Froedtert & Medical College of Wisconsin Health Network is an academic health system based in eastern Wisconsin. It embarked on a journey to foster disruptive innovations by establishing Inception Health as an independent vehicle to drive innovation and digital transformation, focusing on digital health technology.

Artificial intelligence is at the heart of some of its most disruptive innovations.

So too is Dr. Melek Somai, vice president and chief technology and product officer at Inception Health and Froedtert & Medical College of Wisconsin Health Network, and assistant professor of medicine at the Medical College of Wisconsin. 

Somai knows AI, and strongly believes it is an integral part of the healthcare ecosystem and poised to bring about powerful, transformative change to the industry.

Healthcare IT News spoke with Somai to discuss AI in healthcare overall and AI at Inception Health and Froedtert & Medical College of Wisconsin Health Network. 

In this – part one of our two-part interview with the innovator – we talk about generative AI in healthcare and how hospital chief information officers and other health IT leaders should be preparing for a fast-evolving future for the technology.

Q. What role do you think generative AI should play in healthcare today? And what are the challenges of working with generative AI?

A. Generative AI in healthcare is poised to bring the really transformative change that was envisioned with the advent of information technology. It signifies a move beyond just the capability of traditional AI and machine learning models, which have already made significant contributions to medicine and healthcare.

If we think about what I call “traditional” AI and machine learning models, they have been instrumental in enhancing the safety and efficacy of randomized clinical trials, identifying disease risk factors, and supporting clinical decision making through decision support systems and others like image processing.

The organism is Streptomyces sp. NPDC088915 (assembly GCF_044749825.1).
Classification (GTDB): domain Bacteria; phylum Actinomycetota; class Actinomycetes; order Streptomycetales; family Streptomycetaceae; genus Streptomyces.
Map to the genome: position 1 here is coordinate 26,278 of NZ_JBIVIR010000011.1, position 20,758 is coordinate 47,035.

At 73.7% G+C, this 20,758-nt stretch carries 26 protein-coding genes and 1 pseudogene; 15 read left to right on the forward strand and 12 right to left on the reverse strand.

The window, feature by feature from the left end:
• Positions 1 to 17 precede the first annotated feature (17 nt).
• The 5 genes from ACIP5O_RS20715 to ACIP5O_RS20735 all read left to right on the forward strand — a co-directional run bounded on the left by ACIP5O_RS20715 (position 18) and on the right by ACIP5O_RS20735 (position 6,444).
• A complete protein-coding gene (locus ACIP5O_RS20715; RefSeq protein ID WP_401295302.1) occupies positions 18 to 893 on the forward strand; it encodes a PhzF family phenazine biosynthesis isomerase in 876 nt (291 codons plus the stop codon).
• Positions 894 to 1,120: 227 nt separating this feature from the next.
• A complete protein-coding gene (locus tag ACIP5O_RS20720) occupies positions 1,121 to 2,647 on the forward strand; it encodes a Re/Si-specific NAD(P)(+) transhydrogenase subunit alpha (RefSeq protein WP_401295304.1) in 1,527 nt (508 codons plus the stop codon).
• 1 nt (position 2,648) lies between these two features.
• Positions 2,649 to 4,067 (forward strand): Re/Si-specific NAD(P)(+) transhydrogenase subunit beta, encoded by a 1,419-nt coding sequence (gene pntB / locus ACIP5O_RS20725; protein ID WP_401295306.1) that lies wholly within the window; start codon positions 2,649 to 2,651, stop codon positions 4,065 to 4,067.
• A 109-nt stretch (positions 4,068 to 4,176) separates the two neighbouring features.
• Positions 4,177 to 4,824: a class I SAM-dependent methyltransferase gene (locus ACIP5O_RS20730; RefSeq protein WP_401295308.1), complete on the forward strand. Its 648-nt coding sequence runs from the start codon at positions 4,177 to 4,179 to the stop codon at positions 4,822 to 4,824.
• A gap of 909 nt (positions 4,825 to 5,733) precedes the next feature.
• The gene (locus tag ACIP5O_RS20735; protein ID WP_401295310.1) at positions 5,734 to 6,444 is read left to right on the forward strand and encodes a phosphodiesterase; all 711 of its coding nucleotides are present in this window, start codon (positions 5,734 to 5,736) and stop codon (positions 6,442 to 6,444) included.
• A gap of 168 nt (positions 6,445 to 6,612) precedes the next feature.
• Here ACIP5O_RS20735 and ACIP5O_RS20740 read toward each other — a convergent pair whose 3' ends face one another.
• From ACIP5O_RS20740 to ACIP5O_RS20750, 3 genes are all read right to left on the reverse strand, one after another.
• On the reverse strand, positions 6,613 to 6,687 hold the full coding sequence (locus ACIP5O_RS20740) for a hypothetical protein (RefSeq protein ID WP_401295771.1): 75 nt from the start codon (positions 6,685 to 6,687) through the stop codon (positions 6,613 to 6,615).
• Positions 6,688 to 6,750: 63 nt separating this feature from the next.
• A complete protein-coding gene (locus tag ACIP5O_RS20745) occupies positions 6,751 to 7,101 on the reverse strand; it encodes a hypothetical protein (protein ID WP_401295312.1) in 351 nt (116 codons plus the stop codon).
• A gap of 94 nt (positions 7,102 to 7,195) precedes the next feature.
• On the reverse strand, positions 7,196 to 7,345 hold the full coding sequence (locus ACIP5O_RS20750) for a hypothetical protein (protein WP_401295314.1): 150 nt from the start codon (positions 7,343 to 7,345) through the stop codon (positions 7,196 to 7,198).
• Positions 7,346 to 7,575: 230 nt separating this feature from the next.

The introduction of generative AI represents a paradigm shift. It’s introducing a new operating model for healthcare technology. And like its predecessor, generative AI processes some unique characteristics that far surpasses its predecessor. Things like adaptability, multimodality, context awareness, generalizability, and, to some extent, originality.

Those characteristics enable it to produce what I call non-static output and results. By integrating genAI into the fabric of healthcare, we stand really on the brink of a new frontier in medicine and life sciences. Much like the revolution brought about by the scientific method, genAI has the potential to extend our human discovery in medicine – to open up really new avenues for research, diagnosis, treatment and patient care that were previously unimaginable.

However, like most technology, this is more of an evolution than a revolution. It’s an evolution that underscores the importance of genAI not as a tool, but actually as an integral component of our healthcare ecosystem.

As we move forward, the focus would be most probably on harnessing this technology responsibly and ethically, ensuring that it serves to improve patient outcomes. It has to enhance the efficiency of our healthcare delivery and must contribute to advanced medical science when we focus specifically on healthcare providers.

The integration of genAI into healthcare systems represents a transformative opportunity to enhance our patient care, improve our operational efficiency and foster innovation in diagnostics. If we take a historical perspective, the last decade has focused on digitizing healthcare, with the healthcare industry swiftly implementing EHRs.

However, we all know that while the implementation has been phenomenal, with EHRs becoming quasi-universal across the healthcare industry, we fail to fully grasp the value for patients and we equally fail to support our providers. While EHRs were intended to streamline documentation, improve patient coordination and enhance patient safety, the adoption has often led to unintended consequences.

Providers have faced increased administrative burdens, spending more time on data entry and documentation tasks than on direct patient care, frankly. Furthermore, the use of EHRs during clinical encounters can disrupt the natural flow of communication between providers and patients, with clinicians’ attention divided between screen interaction and face-to-face interaction.

So, this has created a kind of a digital divide that eroded the patient/provider relationship. This decade, AI offers us an opportunity to resolve these shortcomings. But also, it can certainly bring more challenges and potentially more unintended consequences. In other words, we can think of AI as version 2.0 of our initial foray in implementing technology such as EHRs and AI, and machine learning models that focused on clinical decision support.